The Delaware Division of Public Health (DPH) reminds Delawareans that simple precautions reduce a person’s chances of getting tick-borne infections this summer.
Lyme disease is the most common disease spread by ticks in Delaware. Other tick-borne diseases such as Rocky Mountain spotted fever and Ehrlichiosis are diagnosed much less frequently in Delaware but can cause severe illness and often require hospitalization.
It usually takes 24-36 hours of attachment before a disease is transmitted from a tick to a person. Individuals who get tick-borne diseases may be treated with antibiotics. Early diagnosis and intervention are key to appropriate treatment and improved health outcomes. People who have been bitten by a tick and do not have symptoms do not require treatment, but they should monitor their health closely and contact a physician if they feel unwell or have any of the symptoms detailed below. Diagnosis of tick-borne disease is based on an individual’s symptoms and the results of blood testing.
DPH reminds residents to take the following protective measures to avoid tick bites when gardening, camping, hiking, and playing outdoors:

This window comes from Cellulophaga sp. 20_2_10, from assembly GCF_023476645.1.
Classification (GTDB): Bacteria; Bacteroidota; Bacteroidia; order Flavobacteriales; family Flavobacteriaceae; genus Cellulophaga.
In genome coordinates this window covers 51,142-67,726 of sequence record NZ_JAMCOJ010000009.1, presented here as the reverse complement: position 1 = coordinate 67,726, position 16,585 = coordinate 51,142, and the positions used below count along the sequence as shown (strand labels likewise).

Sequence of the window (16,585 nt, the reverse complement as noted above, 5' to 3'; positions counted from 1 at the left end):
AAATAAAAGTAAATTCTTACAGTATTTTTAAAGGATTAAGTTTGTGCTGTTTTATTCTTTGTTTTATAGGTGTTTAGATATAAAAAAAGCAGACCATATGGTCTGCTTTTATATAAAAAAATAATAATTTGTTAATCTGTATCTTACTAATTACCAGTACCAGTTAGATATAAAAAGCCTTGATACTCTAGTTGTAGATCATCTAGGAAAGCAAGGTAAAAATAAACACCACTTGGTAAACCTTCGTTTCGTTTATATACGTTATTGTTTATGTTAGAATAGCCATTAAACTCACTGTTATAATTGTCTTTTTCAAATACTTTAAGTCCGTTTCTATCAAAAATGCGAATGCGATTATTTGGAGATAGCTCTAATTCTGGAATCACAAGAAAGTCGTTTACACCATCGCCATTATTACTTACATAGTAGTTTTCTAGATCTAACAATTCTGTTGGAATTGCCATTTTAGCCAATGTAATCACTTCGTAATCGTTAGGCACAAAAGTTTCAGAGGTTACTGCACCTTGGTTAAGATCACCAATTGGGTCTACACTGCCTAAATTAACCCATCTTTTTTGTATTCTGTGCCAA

Lyme disease is transmitted to humans by the bite of infected ticks (in Delaware, usually the deer tick). Ticks are active all year, but most cases of Lyme disease occur during the spring and summer months when humans enjoy outdoor activities. In 2011, Delaware had 873 confirmed cases compared to 656 cases in 2010. Common symptoms include a "bull’s-eye" rash (seen in approximately half of Lyme disease cases), fever, fatigue, headache, muscle and joint aches. Late manifestations such as chronic joint, heart and neurological problems may occur.
Rocky Mountain spotted fever (RMSF) and Ehrlichiosis are diagnosed less frequently in Delaware. In 2011, Delaware had 20 cases of RMSF compared to 22 in 2010. Ehrlichiosis cases totaled 35 in 2010 compared to 17 in 2011. Common symptoms of these diseases include fever, fatigue, headache, rash, muscle aches, abdominal pain, and vomiting.
**The American Academy of Pediatrics (AAP) recommends that repellents with DEET should not be used on infants less than 2 months old.
Delaware Division of Public Health, Bureau of Epidemiology: 888-295-5156
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